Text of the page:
OpEd: Journey to Publishing
I wrote Ready in 2012. I quit my job far too early and had time to document the surprises, the "gosh, this coulda been done while gainfully employed," or the "who knew securing real estate can take so long...." while the costs continued to ratchet up.
The plan in 2012 was to pass all this "entrepreneur be ware" content I had along to my colleagues who were curious about entrepreneurship since not a lot of folks in my immediate circle had been so... flippant. In my writing, handled the honesty and scary realities by teasing out the parallels of being a parent to something so new; on how being tethered to your business is like a parent is to their baby. I had some quippy content! Alas, I put the "stack" down (seeing the evolution of my manuscript, it's hard for me to call that first version anything that would suggest it was a readable story) while my first business took off in fall of 2012. I'd update some content here or there in the next 5 years but I wouldn't give it much more love.
Fast forward to 2017, I had sold the business to be more present for my young children. But still had that entrepreneurial urge to create. I rewrote the book, this time with first-hand intelligence on parenting and child-birthing since version one theorized what it was like to operate on someone else's timeline (ie baby business) but also what responsibility and deep connectedness meant. I was able to put much, much, much more color around what all that meant after having two babies of my own in the years since compiling the initial "stack" of lessons learned.
In July of 2017, I put my laptop down and contacted the highly recommended Lauren Taylor Shute to see about editing the thing that I thought was in pretty good shape. We talked through my why, what I wanted for this book and what I could see making a difference from the sea of other business books. We agreed that the book needed a lot more narrative (despite my rewrite efforts, it was more fact based than supporting examples) so we began the work on developing my story from a new outline. If you knew me then, I'd describe this experience as moving a linear book to something closer to a circle maze.
Not knowing what the end product would look like, I assumed if my manuscript was a B-minus (assessed today, version two in 2017 would be graded an F) would be at least an A-minus at the end. I pulled pieces of my own copy from the old book and tried to chunk it into the new outline to not abandon all of my work. By February of 2018, we had wrapped the project and while I felt like I had taken a gigantic step back, the book, err version three, was in much better shape.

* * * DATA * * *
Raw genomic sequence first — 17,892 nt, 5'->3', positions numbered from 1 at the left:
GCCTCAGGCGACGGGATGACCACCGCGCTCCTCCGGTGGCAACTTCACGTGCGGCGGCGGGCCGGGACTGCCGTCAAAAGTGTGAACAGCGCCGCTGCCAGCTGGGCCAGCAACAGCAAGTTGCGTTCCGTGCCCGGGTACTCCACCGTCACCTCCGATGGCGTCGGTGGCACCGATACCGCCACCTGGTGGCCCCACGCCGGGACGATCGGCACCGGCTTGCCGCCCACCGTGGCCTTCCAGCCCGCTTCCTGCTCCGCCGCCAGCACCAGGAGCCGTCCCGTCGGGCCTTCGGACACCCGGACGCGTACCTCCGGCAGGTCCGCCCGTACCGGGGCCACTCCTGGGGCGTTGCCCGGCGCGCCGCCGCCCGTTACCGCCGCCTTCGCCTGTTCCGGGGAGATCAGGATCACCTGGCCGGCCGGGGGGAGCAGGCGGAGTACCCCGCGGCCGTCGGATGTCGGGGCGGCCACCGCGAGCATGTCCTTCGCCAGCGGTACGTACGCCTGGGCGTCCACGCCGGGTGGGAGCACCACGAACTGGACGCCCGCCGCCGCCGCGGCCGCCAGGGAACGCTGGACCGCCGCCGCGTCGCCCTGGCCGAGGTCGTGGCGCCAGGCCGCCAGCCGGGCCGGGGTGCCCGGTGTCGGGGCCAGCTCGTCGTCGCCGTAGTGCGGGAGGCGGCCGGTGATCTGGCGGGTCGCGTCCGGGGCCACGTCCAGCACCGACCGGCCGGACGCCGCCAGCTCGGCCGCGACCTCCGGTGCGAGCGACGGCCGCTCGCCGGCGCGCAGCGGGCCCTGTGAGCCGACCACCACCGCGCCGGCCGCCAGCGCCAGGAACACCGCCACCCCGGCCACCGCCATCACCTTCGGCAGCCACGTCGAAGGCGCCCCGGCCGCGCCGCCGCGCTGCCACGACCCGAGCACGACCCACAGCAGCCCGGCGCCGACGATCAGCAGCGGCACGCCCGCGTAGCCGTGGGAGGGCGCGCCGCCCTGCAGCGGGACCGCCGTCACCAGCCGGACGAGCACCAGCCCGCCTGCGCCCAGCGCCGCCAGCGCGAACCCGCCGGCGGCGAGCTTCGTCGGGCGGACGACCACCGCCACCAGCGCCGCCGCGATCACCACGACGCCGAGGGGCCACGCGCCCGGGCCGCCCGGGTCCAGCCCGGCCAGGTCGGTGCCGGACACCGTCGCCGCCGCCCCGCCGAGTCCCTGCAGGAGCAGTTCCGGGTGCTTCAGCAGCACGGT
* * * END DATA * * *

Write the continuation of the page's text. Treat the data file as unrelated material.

I did a lot more tinkering from Feb 2018-April 2018 and then I got back in touch with Lauren (now with version 4) to start the real editing. Again, self-assessment was a B+ and I just wanted to get some other eyes on it to make it an A. We agreed to a Book Development edit (which was, this really should be in Chapter three, this sentence doesn't make sense, and a lot of heck yeah - this message is so true! type comments). While important... and critical to the book becoming more readable and cohesive (it made so much sense in my mind alone!), the book was not ready for the Line Edit. Version five commenced line editing in the late summer of 2018. This edit was what I was expecting (pun, get it!?). Lots of reworking of messages, making sure the tone is consistent, ensuring the take-aways are clear. I received all the comments back in the late fall with a promise to clear all the comments within a month or two. The holidays came and I had my dear friend and forever editorial assistant Joey on the scene to help me. Life, per usual, got in the way of my making progress against plans. I also asked my friends Karen and Kristen to serve as beta readers on the book.
I sent pages incorporating all the changes to Lauren in January of 2019. Here again, I thought I was pretty close to the finish line. Here again, I was not. But still much closer than I was a full year prior. While she preferred to do a book doctoring edit, I proclaimed that if six versions of this beast wasn't going to cut the mustard, it would never get done. Plus, I wanted to be pencils down in 2018. Why? Because my first business opened in 2012, my first son arrived in 2014, my second in 2016, and I needed some matter of creation to show for 2018 if I was going to feel whole. (Don't judge - I like to go with the flow but I love patterns....oh, do I love patterns.) She agreed to do a final edit plus a combined light copy edit whereby she'd get an editor to suggest graphics and call outs that helped pull together the two very opposing sides of my book. The business/tactical side (I call the yang side) and the spiritual/life lesson side (I call the yin side). After I clicked off on all of the suggestions, I was done! Lucky number seven!